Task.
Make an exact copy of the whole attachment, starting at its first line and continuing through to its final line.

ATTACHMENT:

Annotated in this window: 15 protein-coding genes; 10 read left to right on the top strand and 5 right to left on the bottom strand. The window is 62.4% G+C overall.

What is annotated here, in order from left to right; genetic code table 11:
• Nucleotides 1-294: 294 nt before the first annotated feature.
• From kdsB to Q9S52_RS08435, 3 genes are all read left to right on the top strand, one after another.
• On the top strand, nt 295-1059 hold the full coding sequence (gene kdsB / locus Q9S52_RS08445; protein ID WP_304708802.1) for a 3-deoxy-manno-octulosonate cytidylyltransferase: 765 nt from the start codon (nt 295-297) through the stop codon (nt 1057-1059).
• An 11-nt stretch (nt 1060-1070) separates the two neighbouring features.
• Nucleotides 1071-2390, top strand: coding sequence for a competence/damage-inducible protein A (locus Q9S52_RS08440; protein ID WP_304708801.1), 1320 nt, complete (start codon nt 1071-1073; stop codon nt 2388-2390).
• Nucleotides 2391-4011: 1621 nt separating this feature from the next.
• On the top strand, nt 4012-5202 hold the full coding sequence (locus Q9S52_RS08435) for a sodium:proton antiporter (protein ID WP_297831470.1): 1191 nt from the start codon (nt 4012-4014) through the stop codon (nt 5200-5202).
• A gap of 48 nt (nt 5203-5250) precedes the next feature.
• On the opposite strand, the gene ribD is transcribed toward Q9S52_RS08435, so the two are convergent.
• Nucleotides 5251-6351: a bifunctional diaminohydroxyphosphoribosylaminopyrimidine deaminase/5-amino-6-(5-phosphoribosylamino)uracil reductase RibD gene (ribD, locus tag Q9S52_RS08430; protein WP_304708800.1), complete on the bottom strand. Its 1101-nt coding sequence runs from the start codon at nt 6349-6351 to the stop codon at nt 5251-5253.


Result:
Annotated in this window: 15 protein-coding genes; 10 read left to right on the top strand and 5 right to left on the bottom strand. The window is 62.4% G+C overall.

What is annotated here, in order from left to right; genetic code table 11:
• Nucleotides 1-294: 294 nt before the first annotated feature.
• From kdsB to Q9S52_RS08435, 3 genes are all read left to right on the top strand, one after another.
• On the top strand, nt 295-1059 hold the full coding sequence (gene kdsB / locus Q9S52_RS08445; protein ID WP_304708802.1) for a 3-deoxy-manno-octulosonate cytidylyltransferase: 765 nt from the start codon (nt 295-297) through the stop codon (nt 1057-1059).
• An 11-nt stretch (nt 1060-1070) separates the two neighbouring features.
• Nucleotides 1071-2390, top strand: coding sequence for a competence/damage-inducible protein A (locus Q9S52_RS08440; protein ID WP_304708801.1), 1320 nt, complete (start codon nt 1071-1073; stop codon nt 2388-2390).
• Nucleotides 2391-4011: 1621 nt separating this feature from the next.
• On the top strand, nt 4012-5202 hold the full coding sequence (locus Q9S52_RS08435) for a sodium:proton antiporter (protein ID WP_297831470.1): 1191 nt from the start codon (nt 4012-4014) through the stop codon (nt 5200-5202).
• A gap of 48 nt (nt 5203-5250) precedes the next feature.
• On the opposite strand, the gene ribD is transcribed toward Q9S52_RS08435, so the two are convergent.
• Nucleotides 5251-6351: a bifunctional diaminohydroxyphosphoribosylaminopyrimidine deaminase/5-amino-6-(5-phosphoribosylamino)uracil reductase RibD gene (ribD, locus tag Q9S52_RS08430; protein WP_304708800.1), complete on the bottom strand. Its 1101-nt coding sequence runs from the start codon at nt 6349-6351 to the stop codon at nt 5251-5253.